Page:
Greenwich - Queen's House - J M W Turner's painting of Battle of Trafalgar Greenwich - Queen's House - Glass ship sculpture by Rosie Leventon

67. Filling the end wall of Room 24 on the ground floor is an enormous painting by J M W Turner of the Battle of Trafalgar. A low glass barrier keeps visitors at a little distance. This beautiful boat-shaped glass sculpture by Rosie Leventon in the same room provides a stark contrast to the tumultuous scenes in Turner's painting and the gloomy scenes of ships in storms at sea. It is so calm and elegant, it must surely win over even those who do not normally appreciate modern art. The photo below is part of a more upbeat painting, Thomas Danby's "A new bride for the sea" showing construction of a ship on a fine day, with both carpentry and sea gleaming in the warm sunlight. The caption describes the painting as "an idyllic vision of rural labour in Victorian Britain". It seems unlikely that the lives of the workers lived up to such a portrayal, the idyllic and free life being experienced only by the seagulls wheeling in the sky above them.

Greenwich - Queen's House - Painting "A new bride for the sea" by Thomas Danby

Greenwich - Old Royal Naval College

68. The original building on this riverside site was the Palace of Placentia, also known as Greenwich Palace. This was demolished in 1694, having fallen into disrepair, and the Seamen's Hospital was built from the King Charles Wing of that palace. The buildings were designed by Sir Christopher Wren and Nicholas Hawksmoor, and completed by Sir John Vanbrugh following Wren's plans. They were laid out with a central gap so that the view from the Queen's House was not impinged upon, and this has resulted in a marvellous uninterrupted view from the riverside to the top of the hill. The Hospital was intended to house 1,500 pensioner seamen in four main buildings King Charles Court, Queen Mary Court, Queen Anne Court and King William Court. From 1883 to 1998 the buildings housed the Royal Naval College and since then it has been administered* by the Greenwich Foundation*, with leases granted to the University of Greenwich and Trinity College of Music.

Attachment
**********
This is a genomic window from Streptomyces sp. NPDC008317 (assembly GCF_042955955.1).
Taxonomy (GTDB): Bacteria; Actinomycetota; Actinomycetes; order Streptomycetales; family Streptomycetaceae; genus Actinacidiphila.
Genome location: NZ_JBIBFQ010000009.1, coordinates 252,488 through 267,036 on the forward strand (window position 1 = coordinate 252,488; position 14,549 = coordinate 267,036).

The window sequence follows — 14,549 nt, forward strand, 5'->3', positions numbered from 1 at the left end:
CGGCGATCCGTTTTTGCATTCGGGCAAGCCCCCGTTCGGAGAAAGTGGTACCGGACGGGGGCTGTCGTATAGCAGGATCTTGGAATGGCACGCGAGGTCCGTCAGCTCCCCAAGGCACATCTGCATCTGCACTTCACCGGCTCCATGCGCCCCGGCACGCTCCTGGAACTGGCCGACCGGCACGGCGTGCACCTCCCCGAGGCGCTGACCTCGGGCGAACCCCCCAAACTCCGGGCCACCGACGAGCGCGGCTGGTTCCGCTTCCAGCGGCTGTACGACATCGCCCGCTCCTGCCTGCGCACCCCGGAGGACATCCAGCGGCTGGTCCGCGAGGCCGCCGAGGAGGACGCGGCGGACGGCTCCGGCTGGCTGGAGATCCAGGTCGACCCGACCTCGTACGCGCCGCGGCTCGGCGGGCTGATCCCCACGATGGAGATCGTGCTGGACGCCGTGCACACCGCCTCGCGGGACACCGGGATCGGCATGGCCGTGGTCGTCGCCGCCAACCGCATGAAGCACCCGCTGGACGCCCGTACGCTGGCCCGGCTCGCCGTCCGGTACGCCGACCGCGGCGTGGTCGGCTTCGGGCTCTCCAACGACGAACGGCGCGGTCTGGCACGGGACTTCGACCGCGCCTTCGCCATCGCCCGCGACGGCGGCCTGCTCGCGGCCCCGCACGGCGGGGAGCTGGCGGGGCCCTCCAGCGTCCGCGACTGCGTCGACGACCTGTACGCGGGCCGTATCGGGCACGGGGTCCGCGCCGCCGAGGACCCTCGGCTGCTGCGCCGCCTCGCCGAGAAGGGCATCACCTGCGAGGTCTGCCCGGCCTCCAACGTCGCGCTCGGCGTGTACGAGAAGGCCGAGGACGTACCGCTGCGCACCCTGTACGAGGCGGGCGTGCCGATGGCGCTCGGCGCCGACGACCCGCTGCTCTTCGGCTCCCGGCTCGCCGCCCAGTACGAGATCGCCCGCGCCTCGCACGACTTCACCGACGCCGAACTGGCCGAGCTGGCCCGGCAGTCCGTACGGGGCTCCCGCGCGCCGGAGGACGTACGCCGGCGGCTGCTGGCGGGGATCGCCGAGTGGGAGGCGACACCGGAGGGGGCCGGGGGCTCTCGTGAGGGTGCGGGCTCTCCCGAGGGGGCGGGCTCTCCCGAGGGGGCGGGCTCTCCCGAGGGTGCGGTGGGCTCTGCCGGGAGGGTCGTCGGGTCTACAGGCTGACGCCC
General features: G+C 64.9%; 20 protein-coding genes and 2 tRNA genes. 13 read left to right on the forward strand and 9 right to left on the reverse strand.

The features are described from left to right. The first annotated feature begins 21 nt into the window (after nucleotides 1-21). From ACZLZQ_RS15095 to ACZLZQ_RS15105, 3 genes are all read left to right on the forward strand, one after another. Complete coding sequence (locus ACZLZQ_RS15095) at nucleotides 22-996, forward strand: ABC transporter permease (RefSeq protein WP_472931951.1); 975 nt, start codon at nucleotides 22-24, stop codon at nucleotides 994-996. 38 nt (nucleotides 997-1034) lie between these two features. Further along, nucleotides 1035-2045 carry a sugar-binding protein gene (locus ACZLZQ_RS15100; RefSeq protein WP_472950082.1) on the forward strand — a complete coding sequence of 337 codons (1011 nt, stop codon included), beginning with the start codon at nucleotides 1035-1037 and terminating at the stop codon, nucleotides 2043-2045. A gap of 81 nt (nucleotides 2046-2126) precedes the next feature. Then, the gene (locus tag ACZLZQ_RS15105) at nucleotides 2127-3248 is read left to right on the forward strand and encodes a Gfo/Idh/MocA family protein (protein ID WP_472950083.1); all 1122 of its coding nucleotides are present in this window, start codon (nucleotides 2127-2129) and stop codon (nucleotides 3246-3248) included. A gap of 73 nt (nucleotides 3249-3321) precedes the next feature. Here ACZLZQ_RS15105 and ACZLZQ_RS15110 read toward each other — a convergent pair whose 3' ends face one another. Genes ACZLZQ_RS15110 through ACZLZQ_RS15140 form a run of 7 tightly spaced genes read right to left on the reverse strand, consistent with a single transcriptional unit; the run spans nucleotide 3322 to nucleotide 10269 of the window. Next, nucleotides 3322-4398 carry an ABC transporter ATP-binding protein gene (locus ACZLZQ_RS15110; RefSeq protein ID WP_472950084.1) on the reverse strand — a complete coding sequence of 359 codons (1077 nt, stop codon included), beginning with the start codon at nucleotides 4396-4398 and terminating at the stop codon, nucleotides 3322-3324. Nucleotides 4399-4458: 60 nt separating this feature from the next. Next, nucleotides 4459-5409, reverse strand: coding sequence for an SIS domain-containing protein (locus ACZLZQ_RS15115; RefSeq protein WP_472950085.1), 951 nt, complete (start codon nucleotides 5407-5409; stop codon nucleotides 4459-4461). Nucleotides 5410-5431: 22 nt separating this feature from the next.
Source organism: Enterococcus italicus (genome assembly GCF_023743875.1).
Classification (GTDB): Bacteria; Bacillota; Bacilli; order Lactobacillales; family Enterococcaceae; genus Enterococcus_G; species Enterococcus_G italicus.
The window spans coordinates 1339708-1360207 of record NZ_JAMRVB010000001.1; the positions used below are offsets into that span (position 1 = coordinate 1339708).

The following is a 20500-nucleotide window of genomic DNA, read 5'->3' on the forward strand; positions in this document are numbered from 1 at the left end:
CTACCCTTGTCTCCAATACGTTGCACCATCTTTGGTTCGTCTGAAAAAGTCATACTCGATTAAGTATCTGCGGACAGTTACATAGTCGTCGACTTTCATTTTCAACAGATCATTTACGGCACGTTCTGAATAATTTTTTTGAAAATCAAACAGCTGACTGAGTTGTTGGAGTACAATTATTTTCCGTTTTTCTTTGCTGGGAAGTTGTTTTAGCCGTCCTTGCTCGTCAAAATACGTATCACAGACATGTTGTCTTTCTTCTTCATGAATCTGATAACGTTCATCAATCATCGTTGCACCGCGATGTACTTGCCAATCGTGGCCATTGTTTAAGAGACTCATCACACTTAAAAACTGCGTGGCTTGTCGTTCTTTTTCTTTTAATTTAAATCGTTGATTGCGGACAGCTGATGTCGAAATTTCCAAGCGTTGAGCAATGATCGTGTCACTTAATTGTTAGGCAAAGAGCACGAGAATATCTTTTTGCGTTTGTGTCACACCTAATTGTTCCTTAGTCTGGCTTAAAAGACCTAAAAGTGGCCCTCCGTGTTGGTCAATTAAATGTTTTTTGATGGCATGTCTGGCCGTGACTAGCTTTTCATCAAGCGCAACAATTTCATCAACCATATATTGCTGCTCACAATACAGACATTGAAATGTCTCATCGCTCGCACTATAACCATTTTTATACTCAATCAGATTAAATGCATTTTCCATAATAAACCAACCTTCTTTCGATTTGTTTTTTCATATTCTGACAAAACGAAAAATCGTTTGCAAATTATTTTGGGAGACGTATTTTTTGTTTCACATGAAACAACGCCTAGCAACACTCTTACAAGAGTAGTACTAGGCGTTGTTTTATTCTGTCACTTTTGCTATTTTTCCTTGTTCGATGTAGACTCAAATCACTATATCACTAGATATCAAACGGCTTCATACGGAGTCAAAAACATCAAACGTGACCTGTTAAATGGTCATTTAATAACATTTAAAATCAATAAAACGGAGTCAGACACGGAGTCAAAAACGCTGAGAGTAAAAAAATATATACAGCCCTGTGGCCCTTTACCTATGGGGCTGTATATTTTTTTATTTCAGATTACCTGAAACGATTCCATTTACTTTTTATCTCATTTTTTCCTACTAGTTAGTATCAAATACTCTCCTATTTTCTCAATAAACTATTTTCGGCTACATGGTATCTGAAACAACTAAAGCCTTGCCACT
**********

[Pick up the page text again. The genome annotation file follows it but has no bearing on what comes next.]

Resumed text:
* "administered" Omits the R

* "foundation" Note this is not a Shun Hook

Greenwich - Old Royal Naval College gate plinth 1 Greenwich - Old Royal Naval College gate plinth 2 Greenwich - Old Royal Naval College gates

69. These globes on the gate plinths are smothered in meridians and lines of latitude* going in all directions, quite giddying to contemplate, especially if the clouds are also scudding past, giving the false impression of the balls being about to topple. No doubt each line is positioned meaningfully, but to the uninformed visitor they resemble firstly a ball of string, which one hopes does not roll away, and secondly a giant chocolate orange (white chocolate of course) which we definitely would like to see roll away, so that we can all help to eat the pieces of the chocolate sections with permission from the Chairman of the Greenwich Foundation, of course! Hands up all those willing to volunteer to help eat all the delicious fragments!

* "latitude" Always insert the first vowel in this and "altitude", in order to distinguish

Greenwich - Old Royal Naval College gate emblem - lion Greenwich - Old Royal Naval College gate emblem - anchors